What’s in the Tackle Box - Going Small

If you have been around the fishing scene for even a limited time, you have likely heard the saying, “Big bait, big fish!” The jury is out on the moniker with some. True, a big bass or rockfish rarely pass up a big easy meal. Yet, I can recall several big fish that were enticed and landed on diminutive lures. While that is not the norm, small baits can and do catch big fish.

There are several reasons why an angler would want to use small lures. Matching the size of the prevalent food source would be first. Next, consider the size for the fish you are trying to catch. A smaller class of fish is going to key on smaller forage. When bass feel pressured they often shy away from large lures. This could be pressure from changes in the natural environment or from fishermen themselves. I have been accused for many years of conjuring up the toughest high pressure atmospheric conditions just by stepping aboard a boat. In this month’s box, you will see a large or average size lure to the left in the section and a smaller version to the right.

A spinnerbait (section 1) is a lure for all seasons. Most anglers cast them in sizes from ¼ to ¾-ounce. However, there are times when casting a 1/8-ounce size is appropriate. Late spring and early summer when newly spawned fry are leaving the bedding areas, the tiny spinnerbait is hard to beat. When dock talk is all about that, “½-ounce spinnerbait tearin’ ‘em up,” that’s when you want the smaller bait. When the majority of anglers are casting the same thing, bass will get tuned to it. Cast them the same type of bait, yet a smaller version.

Most topwater gurus love a big buzzbait (section 2). If they could put the prop from their outboard on the back for the lure they would. The big buzzer forces you to crank if at a brisk pace to keep it churning the surface. Sometimes bass will short strike at the lure. By downsizing to a 1/8-ounce bait, you can wind a little slower so the bass that missed the bigger one will get the hook.

Banging crankbaits (section 3) off of rocks and sunken wood catches plenty of bass. Big square bills are preferred for shallow water. But as with spinnerbaits, cranking a tiny version works better when the food source is small. You can also repeatedly scream the tiny bait through a likely area. It’s like that pesky mosquito that buzzes us in the back yard. A bass can’t help but swat at it.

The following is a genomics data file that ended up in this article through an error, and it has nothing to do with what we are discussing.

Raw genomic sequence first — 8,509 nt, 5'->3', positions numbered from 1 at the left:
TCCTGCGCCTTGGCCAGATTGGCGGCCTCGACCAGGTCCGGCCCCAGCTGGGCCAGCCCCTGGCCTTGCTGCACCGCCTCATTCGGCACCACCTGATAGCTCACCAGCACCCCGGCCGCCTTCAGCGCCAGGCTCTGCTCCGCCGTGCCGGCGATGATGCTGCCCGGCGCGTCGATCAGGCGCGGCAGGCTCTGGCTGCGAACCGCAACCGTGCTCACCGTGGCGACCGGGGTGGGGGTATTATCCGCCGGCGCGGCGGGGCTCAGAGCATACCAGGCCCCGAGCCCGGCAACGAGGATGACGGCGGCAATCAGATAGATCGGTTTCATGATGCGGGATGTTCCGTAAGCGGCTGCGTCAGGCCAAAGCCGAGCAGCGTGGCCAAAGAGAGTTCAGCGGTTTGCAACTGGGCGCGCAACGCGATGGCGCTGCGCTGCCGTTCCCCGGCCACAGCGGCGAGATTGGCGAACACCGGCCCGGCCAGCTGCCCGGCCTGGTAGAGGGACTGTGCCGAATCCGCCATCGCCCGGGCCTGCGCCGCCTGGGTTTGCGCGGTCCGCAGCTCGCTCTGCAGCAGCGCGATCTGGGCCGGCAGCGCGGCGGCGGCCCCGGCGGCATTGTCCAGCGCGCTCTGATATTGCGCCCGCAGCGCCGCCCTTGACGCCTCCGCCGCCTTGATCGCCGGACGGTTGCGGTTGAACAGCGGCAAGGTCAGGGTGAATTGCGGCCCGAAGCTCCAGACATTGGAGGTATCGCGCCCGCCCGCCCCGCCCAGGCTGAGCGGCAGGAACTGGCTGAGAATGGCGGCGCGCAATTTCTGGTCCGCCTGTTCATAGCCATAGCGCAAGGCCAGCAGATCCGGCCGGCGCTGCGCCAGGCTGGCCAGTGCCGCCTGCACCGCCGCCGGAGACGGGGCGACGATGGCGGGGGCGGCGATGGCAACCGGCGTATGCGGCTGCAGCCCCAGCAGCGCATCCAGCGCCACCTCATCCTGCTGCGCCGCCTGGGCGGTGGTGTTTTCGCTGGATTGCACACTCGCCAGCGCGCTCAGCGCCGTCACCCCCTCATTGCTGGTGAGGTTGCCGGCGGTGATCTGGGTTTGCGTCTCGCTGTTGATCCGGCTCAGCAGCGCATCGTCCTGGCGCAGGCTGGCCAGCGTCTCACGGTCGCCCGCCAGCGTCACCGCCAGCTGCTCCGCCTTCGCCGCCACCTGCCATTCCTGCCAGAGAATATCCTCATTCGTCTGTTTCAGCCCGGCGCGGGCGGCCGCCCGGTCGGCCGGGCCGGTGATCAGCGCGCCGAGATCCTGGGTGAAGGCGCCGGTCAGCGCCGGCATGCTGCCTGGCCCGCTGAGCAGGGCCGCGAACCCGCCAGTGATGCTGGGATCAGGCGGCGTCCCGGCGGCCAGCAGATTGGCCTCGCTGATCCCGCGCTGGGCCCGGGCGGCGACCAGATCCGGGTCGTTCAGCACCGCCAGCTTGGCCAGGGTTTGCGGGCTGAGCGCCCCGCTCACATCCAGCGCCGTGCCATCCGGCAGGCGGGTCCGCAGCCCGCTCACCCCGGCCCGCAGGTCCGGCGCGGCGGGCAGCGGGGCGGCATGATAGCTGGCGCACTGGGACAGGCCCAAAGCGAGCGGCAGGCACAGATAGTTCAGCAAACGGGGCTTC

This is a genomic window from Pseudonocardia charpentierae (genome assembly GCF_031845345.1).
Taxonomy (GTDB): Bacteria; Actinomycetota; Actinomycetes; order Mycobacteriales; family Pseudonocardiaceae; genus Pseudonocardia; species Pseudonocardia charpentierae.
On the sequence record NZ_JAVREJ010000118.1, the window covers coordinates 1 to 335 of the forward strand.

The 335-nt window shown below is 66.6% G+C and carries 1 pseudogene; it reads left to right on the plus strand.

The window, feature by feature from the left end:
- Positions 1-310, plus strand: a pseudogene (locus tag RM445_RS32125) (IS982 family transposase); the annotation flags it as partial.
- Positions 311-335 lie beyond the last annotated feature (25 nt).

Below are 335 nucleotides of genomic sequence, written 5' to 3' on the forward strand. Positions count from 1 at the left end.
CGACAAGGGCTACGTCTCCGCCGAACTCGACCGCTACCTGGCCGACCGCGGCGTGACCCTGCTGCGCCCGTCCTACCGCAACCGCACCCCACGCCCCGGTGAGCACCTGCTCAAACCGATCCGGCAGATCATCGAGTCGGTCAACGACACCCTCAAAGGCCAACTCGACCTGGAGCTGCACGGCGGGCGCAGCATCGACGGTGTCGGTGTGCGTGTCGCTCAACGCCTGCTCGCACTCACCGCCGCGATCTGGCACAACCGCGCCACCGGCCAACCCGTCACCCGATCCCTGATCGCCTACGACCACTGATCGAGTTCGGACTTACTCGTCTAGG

Admittedly, I am a popper (section 4) fanatic when it comes to surface plugs. I love to see that cupped face spit water as I twitch it back to the boat. With poppers, I tend to match the size of baitfish that the predator is feeding on. The small popper will work well in that late spring/early summer timeframe. Last summer I ran into another scenario of the tiny bait. I was fishing a point in Middle River with a tree overhanging it. Bass, sunfish, and carp were rising to the surface. Why? Bugs were falling off of the leaves of the tree. I flung a 2 ¼-inch popper under the limbs and it was immediately taken under by a 3-pound bass.

To liken a bass to a human, a big jig (section 5) is equal to a porterhouse steak dinner. If you have had your fill of said prime cuts, you, or the bass, are not going to immediately want another. However, you may have saved enough room for a cookie or small piece of pie. That would be what the smaller finesse jig represents.

Here’s where the big bait/big fish prophesy does come into play. A large jig will definitely appeal to lunker size bass. However, some tournament anglers take a different approach and start the day looking for numbers of bass versus big ones. Bass of all sizes will strike the smaller jig. Once they’ve filled the live well, they may choose to fish the larger jig to catch bigger bass and cull smaller ones out of the tank. If you find yourself as the guy on the back deck in a tournament, the finesse jig is a great tool to pick up the scraps from the angler at the bow, no matter what they may be fishing.

A small jig is a good choice on high pressure days. It is not as intrusive when bass are stymied by the high barometer. A finesse jig is my go-to lure anytime I am fishing for smallmouth bass. They seem put off by large jigs but will readily eat the small version.

There is no doubt that a stick worm (section 6) is one of the most simplistic lures ever designed. The 5-inch (top) is the most common used. Even though the bait is subtle in its own right, switching to the smaller 4-inch size (middle) may get you a few extra bites when bass feel pressured, either by the elements or angler abundance. The 3-inch size (bottom) is great for small waters. I’ve had great success catching largemouth bass in community ponds, and smallmouth bass in freshwater sections of the Gunpowder and Patapsco Rivers.

Casting smaller lures also means downsizing the rest of your gear. There is no need for a heavy flipping stick like you would use for working the larger jig. Lighter line is also required. I will go as light as 6-pound-test with stick worms and finesse jigs in small waters. There is also no need to set the hook like a home run hitter swings at a hanging curve ball. You may wind up breaking off the fish.

There are plenty of reasons to choose a smaller version of your favorite lure. Give them a try when the standard or large versions fail to produce a bite.

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